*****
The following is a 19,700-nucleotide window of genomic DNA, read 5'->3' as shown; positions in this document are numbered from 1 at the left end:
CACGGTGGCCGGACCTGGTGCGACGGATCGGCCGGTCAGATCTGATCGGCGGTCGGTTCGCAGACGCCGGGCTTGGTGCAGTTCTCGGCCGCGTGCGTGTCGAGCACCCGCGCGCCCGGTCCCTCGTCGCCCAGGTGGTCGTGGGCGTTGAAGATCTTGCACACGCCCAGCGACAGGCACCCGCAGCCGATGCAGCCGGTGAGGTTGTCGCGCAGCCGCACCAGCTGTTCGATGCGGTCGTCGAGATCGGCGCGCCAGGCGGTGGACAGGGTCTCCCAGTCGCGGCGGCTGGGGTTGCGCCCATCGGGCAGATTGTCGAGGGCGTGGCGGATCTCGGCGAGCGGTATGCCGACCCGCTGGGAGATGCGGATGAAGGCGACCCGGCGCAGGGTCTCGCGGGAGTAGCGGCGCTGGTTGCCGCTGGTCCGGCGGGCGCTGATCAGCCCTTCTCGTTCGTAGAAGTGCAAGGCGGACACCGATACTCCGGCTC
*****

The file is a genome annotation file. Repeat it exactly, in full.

The following is a 19,700-nucleotide window of genomic DNA, read 5'->3' as shown; positions in this document are numbered from 1 at the left end:
CACGGTGGCCGGACCTGGTGCGACGGATCGGCCGGTCAGATCTGATCGGCGGTCGGTTCGCAGACGCCGGGCTTGGTGCAGTTCTCGGCCGCGTGCGTGTCGAGCACCCGCGCGCCCGGTCCCTCGTCGCCCAGGTGGTCGTGGGCGTTGAAGATCTTGCACACGCCCAGCGACAGGCACCCGCAGCCGATGCAGCCGGTGAGGTTGTCGCGCAGCCGCACCAGCTGTTCGATGCGGTCGTCGAGATCGGCGCGCCAGGCGGTGGACAGGGTCTCCCAGTCGCGGCGGCTGGGGTTGCGCCCATCGGGCAGATTGTCGAGGGCGTGGCGGATCTCGGCGAGCGGTATGCCGACCCGCTGGGAGATGCGGATGAAGGCGACCCGGCGCAGGGTCTCGCGGGAGTAGCGGCGCTGGTTGCCGCTGGTCCGGCGGGCGCTGATCAGCCCTTCTCGTTCGTAGAAGTGCAAGGCGGACACCGATACTCCGGCTC